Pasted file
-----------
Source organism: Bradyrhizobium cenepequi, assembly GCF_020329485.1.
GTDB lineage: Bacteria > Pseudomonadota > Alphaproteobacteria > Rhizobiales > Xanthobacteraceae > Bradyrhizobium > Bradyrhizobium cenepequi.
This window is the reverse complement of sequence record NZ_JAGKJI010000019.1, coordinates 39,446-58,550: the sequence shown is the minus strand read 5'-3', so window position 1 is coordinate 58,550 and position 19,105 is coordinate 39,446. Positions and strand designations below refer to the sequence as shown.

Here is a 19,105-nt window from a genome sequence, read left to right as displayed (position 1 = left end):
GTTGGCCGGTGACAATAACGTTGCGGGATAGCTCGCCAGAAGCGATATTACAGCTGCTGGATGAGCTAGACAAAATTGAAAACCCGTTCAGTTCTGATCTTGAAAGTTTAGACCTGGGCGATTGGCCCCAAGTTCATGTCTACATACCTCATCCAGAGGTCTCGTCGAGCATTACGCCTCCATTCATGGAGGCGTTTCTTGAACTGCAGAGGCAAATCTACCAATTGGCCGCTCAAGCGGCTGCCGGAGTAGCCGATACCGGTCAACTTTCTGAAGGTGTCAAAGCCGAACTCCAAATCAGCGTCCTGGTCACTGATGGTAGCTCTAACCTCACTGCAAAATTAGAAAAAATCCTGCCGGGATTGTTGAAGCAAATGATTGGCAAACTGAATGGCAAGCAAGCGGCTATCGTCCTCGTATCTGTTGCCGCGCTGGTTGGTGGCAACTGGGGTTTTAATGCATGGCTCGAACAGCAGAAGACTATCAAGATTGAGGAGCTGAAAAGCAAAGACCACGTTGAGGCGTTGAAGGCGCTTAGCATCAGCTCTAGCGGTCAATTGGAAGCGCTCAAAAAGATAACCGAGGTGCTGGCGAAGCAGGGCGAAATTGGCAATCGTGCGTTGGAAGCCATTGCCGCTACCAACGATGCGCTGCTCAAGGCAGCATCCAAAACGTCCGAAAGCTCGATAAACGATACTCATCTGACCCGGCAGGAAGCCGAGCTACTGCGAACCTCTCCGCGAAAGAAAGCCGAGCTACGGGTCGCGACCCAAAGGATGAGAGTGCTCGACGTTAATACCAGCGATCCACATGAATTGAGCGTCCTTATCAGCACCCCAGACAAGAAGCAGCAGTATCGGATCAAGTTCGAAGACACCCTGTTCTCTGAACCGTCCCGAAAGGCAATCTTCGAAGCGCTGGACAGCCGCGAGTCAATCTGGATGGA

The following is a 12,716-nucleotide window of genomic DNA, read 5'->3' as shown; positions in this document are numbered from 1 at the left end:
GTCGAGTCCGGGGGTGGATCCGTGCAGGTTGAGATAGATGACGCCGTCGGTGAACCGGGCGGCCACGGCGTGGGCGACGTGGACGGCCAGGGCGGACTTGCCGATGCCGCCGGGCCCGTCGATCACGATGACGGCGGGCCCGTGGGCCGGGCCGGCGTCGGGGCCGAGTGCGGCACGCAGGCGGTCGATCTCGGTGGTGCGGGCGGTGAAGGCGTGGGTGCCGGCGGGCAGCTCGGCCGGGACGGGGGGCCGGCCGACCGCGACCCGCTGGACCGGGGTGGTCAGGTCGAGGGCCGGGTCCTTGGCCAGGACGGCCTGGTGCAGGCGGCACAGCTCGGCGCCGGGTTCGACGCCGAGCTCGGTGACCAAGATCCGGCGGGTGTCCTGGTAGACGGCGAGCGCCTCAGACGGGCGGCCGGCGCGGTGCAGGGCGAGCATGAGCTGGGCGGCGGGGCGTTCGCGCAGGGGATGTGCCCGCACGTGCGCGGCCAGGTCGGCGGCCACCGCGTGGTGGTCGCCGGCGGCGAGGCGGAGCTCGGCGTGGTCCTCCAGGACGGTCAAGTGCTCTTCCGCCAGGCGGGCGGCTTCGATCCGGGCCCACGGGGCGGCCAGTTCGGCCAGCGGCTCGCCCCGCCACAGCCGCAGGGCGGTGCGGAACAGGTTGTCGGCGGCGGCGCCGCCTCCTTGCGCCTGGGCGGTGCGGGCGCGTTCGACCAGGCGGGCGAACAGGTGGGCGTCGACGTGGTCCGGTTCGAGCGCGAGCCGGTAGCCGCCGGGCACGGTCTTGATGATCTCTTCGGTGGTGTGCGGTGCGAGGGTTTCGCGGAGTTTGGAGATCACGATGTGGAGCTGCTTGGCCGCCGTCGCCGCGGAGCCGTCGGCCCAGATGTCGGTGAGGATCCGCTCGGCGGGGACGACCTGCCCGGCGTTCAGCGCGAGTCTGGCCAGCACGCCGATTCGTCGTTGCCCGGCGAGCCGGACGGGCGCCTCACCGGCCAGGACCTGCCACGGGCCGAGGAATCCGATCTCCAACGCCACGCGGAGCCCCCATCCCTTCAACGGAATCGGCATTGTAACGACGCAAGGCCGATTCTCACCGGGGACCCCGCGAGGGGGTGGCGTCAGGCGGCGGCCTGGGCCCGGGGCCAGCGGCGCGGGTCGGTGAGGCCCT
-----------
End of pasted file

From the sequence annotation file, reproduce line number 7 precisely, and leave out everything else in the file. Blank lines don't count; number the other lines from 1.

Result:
GTCGAGTCCGGGGGTGGATCCGTGCAGGTTGAGATAGATGACGCCGTCGGTGAACCGGGCGGCCACGGCGTGGGCGACGTGGACGGCCAGGGCGGACTTGCCGATGCCGCCGGGCCCGTCGATCACGATGACGGCGGGCCCGTGGGCCGGGCCGGCGTCGGGGCCGAGTGCGGCACGCAGGCGGTCGATCTCGGTGGTGCGGGCGGTGAAGGCGTGGGTGCCGGCGGGCAGCTCGGCCGGGACGGGGGGCCGGCCGACCGCGACCCGCTGGACCGGGGTGGTCAGGTCGAGGGCCGGGTCCTTGGCCAGGACGGCCTGGTGCAGGCGGCACAGCTCGGCGCCGGGTTCGACGCCGAGCTCGGTGACCAAGATCCGGCGGGTGTCCTGGTAGACGGCGAGCGCCTCAGACGGGCGGCCGGCGCGGTGCAGGGCGAGCATGAGCTGGGCGGCGGGGCGTTCGCGCAGGGGATGTGCCCGCACGTGCGCGGCCAGGTCGGCGGCCACCGCGTGGTGGTCGCCGGCGGCGAGGCGGAGCTCGGCGTGGTCCTCCAGGACGGTCAAGTGCTCTTCCGCCAGGCGGGCGGCTTCGATCCGGGCCCACGGGGCGGCCAGTTCGGCCAGCGGCTCGCCCCGCCACAGCCGCAGGGCGGTGCGGAACAGGTTGTCGGCGGCGGCGCCGCCTCCTTGCGCCTGGGCGGTGCGGGCGCGTTCGACCAGGCGGGCGAACAGGTGGGCGTCGACGTGGTCCGGTTCGAGCGCGAGCCGGTAGCCGCCGGGCACGGTCTTGATGATCTCTTCGGTGGTGTGCGGTGCGAGGGTTTCGCGGAGTTTGGAGATCACGATGTGGAGCTGCTTGGCCGCCGTCGCCGCGGAGCCGTCGGCCCAGATGTCGGTGAGGATCCGCTCGGCGGGGACGACCTGCCCGGCGTTCAGCGCGAGTCTGGCCAGCACGCCGATTCGTCGTTGCCCGGCGAGCCGGACGGGCGCCTCACCGGCCAGGACCTGCCACGGGCCGAGGAATCCGATCTCCAACGCCACGCGGAGCCCCCATCCCTTCAACGGAATCGGCATTGTAACGACGCAAGGCCGATTCTCACCGGGGACCCCGCGAGGGGGTGGCGTCAGGCGGCGGCCTGGGCCCGGGGCCAGCGGCGCGGGTCGGTGAGGCCCT